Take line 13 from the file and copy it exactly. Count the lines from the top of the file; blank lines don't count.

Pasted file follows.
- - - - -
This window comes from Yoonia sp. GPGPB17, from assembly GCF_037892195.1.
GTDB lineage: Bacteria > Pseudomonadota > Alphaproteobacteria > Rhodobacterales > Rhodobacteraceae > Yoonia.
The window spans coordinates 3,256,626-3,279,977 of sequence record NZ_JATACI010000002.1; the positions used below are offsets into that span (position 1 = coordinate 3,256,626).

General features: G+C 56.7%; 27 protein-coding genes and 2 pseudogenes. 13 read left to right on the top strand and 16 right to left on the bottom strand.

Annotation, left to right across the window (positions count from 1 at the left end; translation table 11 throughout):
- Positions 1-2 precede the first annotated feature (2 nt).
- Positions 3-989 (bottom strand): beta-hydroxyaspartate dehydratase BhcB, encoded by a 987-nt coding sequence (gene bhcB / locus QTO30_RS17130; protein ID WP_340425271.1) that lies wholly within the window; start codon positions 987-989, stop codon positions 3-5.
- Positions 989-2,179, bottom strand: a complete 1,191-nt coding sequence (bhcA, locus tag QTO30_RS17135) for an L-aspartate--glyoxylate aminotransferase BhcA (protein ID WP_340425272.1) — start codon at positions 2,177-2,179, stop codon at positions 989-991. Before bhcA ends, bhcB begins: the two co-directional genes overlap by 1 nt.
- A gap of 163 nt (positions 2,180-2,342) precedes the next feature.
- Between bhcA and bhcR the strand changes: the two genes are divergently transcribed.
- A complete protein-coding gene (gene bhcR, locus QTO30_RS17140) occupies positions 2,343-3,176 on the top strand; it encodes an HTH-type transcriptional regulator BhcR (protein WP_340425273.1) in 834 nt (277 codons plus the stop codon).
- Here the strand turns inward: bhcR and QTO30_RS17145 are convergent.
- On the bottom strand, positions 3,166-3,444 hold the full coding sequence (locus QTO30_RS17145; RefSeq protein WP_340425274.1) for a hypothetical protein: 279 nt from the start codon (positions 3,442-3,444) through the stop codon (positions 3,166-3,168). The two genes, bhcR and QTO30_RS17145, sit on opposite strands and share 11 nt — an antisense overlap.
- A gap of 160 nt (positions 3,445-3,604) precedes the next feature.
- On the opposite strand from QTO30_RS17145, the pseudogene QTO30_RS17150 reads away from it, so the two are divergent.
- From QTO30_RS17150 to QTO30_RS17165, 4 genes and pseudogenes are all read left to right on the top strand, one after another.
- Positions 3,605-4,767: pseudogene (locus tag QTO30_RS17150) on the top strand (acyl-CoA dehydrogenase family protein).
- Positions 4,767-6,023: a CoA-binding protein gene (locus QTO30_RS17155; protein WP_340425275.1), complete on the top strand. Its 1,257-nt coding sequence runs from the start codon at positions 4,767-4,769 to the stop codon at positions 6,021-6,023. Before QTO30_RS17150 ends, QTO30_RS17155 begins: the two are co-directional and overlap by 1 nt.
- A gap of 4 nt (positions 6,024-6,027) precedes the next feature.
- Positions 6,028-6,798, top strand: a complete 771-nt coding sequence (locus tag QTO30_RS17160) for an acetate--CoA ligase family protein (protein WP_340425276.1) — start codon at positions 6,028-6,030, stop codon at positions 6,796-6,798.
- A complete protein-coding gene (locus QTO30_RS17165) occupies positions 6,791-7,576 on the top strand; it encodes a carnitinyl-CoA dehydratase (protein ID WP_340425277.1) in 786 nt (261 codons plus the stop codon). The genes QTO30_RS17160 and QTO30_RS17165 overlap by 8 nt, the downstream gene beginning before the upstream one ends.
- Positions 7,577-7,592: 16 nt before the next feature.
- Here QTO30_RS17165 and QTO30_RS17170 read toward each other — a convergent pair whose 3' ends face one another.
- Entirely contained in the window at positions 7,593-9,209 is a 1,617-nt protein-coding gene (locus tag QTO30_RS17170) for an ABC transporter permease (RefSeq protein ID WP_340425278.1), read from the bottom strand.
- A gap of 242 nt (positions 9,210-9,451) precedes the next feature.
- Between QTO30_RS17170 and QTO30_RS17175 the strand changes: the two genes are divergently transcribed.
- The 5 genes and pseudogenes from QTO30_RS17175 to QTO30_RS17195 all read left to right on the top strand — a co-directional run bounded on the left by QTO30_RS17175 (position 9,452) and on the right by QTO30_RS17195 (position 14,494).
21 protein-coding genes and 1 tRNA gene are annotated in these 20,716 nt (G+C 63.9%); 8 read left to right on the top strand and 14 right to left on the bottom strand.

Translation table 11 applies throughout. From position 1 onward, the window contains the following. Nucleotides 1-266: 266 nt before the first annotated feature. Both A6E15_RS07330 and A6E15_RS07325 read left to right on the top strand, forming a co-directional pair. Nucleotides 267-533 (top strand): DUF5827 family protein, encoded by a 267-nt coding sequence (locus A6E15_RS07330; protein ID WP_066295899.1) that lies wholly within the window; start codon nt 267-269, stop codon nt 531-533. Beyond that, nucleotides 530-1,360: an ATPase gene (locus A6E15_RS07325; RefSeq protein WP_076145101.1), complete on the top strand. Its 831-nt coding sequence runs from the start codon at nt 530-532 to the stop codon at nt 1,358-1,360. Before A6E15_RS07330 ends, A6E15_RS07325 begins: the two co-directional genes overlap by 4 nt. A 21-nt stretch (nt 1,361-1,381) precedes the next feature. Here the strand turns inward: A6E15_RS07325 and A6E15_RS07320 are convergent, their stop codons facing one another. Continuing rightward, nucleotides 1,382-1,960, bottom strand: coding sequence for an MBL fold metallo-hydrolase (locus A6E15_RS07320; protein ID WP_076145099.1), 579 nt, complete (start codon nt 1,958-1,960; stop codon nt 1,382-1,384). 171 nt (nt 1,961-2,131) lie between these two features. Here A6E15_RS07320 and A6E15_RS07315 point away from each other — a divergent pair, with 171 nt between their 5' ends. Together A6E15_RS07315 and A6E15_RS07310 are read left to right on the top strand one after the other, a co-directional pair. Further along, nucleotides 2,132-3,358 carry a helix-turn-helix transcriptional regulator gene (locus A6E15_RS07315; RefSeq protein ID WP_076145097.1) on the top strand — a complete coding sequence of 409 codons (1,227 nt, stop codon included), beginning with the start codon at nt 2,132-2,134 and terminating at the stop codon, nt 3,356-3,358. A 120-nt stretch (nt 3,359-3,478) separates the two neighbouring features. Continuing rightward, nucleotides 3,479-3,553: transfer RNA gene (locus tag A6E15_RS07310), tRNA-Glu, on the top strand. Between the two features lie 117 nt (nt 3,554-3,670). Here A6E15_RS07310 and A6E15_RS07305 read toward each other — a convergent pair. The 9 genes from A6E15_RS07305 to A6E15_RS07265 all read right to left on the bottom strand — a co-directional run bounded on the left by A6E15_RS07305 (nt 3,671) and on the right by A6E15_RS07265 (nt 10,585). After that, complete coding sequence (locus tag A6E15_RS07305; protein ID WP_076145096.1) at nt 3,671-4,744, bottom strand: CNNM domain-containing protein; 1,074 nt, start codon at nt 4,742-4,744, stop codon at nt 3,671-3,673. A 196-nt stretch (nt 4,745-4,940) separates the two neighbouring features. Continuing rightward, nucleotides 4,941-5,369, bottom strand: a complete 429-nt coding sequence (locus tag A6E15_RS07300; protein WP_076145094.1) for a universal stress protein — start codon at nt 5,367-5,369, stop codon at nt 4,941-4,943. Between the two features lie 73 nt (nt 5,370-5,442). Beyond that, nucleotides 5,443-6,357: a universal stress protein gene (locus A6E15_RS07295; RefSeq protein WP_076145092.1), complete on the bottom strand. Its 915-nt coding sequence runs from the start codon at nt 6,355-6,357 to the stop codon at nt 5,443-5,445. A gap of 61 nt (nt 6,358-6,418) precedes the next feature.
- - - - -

- On the bottom strand, positions 3,166-3,444 hold the full coding sequence (locus QTO30_RS17145; RefSeq protein WP_340425274.1) for a hypothetical protein: 279 nt from the start codon (positions 3,442-3,444) through the stop codon (positions 3,166-3,168). The two genes, bhcR and QTO30_RS17145, sit on opposite strands and share 11 nt — an antisense overlap.